Heitor Pereira is the Brazilian composer who created the music for Minions, and for its two Despicable Me predecessors. He spoke to me about some of the 1960's classic songs on the soundtrack of the new film and creating music that is "a rollercoaster for the emotions."
This film is a prequel that gives us the backstory of the Minions, the adorable yellow sidekicks from the Despicable Me films. So a big part of it is set in the 1960s. Was it a lot of fun to pick songs from that era?
Those songs represent an era but they also have to have a relationship to the moment in the movie where they appear. The directors love music and those were the songs that they felt at the moment represented the storytelling the most, like "You Really Got Me" or "My Generation."
And there are '60s songs that the Minions sing as well, like "Hair." It was a very fruitful, prolific period in music. It was fun for me to write music around it and try to make the orchestral music and band music to somehow be holding hands with the music of the period without sounding like somebody that wrote the music then.
That's the whole thing that I love about movies that take place in a period of time or in our case, for part of the movie, the beginning of time. We can travel in time in the capsule of music. And every opportunity you have to introduce Jimi Hendrix to a 10 year old boy or girl, I'm all for it.
Some of the music is so fully orchestrated and dramatic it could be in a classic action movie.
Follow the story. If I let the story drive the music and dictate the pace and weight or lightness of the emotions, then it's part of what I love doing. And from the audience. You don't want to sound like a hundred percent throwback, even though it is set in the past.
I want it to still sound like a movie that was made now. It looks like a movie that being made now, the technology used and all that, it's for sure contemporary.
Those tracks follow the moments in the movie. They cover you and then they start building up when it needs to be massive or just a solo, simple instrument when it needs to be intimate. And that's what I love about theme music, the little rollercoaster of emotions and how those emotions translate in music and scope.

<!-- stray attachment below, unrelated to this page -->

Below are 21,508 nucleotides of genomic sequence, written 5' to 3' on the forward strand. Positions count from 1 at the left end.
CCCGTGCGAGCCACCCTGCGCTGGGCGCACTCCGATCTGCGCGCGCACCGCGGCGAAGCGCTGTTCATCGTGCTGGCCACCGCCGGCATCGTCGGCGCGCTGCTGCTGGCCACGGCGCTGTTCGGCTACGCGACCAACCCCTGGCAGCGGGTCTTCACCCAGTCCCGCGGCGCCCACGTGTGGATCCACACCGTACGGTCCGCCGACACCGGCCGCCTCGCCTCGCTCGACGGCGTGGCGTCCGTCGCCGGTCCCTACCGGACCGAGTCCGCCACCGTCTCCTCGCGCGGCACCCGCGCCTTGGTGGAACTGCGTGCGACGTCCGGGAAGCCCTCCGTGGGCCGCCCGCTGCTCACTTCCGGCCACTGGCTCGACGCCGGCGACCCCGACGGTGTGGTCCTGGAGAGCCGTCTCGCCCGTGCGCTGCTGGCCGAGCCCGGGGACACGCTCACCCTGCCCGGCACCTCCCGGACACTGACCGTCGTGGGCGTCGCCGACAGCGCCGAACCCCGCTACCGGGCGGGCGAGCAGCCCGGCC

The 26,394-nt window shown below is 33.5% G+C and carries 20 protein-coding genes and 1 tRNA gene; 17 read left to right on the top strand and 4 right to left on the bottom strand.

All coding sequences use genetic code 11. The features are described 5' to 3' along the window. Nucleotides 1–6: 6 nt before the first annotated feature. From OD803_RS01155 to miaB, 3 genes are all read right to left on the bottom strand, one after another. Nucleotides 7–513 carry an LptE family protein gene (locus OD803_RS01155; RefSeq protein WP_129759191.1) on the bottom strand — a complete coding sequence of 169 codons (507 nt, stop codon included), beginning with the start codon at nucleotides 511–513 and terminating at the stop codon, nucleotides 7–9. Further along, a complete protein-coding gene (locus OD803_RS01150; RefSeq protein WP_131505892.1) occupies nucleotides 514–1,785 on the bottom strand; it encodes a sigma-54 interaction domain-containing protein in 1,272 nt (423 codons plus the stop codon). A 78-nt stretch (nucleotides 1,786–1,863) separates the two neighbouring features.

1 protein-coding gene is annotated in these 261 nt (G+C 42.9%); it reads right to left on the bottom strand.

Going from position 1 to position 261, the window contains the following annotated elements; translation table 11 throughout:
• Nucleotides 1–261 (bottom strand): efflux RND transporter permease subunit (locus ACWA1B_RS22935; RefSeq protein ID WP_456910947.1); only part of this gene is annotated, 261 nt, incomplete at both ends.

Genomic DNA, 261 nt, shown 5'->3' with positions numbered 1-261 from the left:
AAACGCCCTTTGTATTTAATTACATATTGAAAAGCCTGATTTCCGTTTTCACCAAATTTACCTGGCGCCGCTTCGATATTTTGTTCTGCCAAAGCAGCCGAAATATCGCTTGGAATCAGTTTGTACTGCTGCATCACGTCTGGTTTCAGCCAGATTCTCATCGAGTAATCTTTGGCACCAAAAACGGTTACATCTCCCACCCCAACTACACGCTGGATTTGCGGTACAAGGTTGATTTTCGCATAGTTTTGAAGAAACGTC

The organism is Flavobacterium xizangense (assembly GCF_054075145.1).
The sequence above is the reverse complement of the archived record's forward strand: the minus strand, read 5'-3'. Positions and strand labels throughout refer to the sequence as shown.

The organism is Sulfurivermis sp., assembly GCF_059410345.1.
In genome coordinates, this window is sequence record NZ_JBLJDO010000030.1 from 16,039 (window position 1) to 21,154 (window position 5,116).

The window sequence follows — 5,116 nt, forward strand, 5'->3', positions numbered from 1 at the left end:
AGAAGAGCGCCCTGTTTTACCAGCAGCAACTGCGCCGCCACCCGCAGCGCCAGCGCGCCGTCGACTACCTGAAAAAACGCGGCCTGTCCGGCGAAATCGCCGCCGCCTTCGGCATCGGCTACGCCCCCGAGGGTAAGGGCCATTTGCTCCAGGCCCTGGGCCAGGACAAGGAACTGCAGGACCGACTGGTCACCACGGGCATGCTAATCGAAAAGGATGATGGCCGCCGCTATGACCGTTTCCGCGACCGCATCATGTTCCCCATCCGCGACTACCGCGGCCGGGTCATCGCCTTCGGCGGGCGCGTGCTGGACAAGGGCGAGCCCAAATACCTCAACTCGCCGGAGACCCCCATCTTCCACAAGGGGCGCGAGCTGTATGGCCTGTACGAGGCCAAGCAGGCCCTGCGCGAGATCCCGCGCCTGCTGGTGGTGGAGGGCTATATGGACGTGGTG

It gets big, it gets very small, it gets long notes and it gets very short notes, one after the other many of them, and that's how I go about this.
I hold onto the melodies. There are Minions melodies in both "Despicable Me" movies. Scarlet Overkill [played by Sandra Bullock] is a new character in this film so when they are running away from her I just use the baseline of the Minions and I put a Scarlet theme on top.
When I wrote the Scarlet theme I made sure that they could live together. Because eventually there will be a scene or many scenes where they are sharing the screen, and now somehow now those melodies have to live together.
So when I write something new for Scarlet or for Herb [played by John Hamm], what happens is you write like a big suite that covers in your mind all of the needs or a lot of the needs the movie will eventually ask you to go through.
You don't need to write a score in one afternoon but you need to write the idea that will lead you for a year and a half, that is enough melodically and harmonically that when you get to the end of it and you need to write the grand finale it has two legs, you know, musically.
How do you create a theme for the new villain, Scarlet?
Scarlet is not like Lucy in Despicable Me 2. Lucy was helping. I tried to make her a little more sweet in a way. But with Scarlet, I tried to make her sound as hard as possible, powerful and mean but with a groove.
She is a beautiful character and we can use her movements to accent the music. For example where she puts all the villains to a test, so that the one that captures the diamond is the one that eventually she will chose to be her helper.
All the bad guys and girls are there and it's a fight but it's also a ballet. So I made sure it was rhythmic enough throughout that at any given time she could make a pas de deux. She could become like a soloist. With her movements, she is making the music for you instead of you making you making that music for her.
The Minions have such a distinctive sound themselves. Does that affect the way you think about the music?
Yes totally. Their language is not language, but the cumulative aspect of the repetition of those words is like creating a language in itself. In the first two movies, they were always working for Gru.
So we would come from regular language into this thing that they do and then back into regular language. In this one, a lot of things go by and then the narrator has left the movie and now they are out there on their own.
Instead of compensating for their lack of language I decided to back off, give them space, and let their phonetic sounds be very clear. That was a lot of fun because we almost made a dictionary of their sounds and let the music follow the same kind of repetition.
If you had a Minion of your own to take home, which one would you pick?
Bob. I tend to go for more the heart. Kevin is more like the mind, right? I like Bob because of his charm. I like Kevin, too, because his is not easy music, it's a little complicated. Melodically, Kevin's music kind of goes places harmonically, too. I'm thankful to him because he stretches the score. I like them both!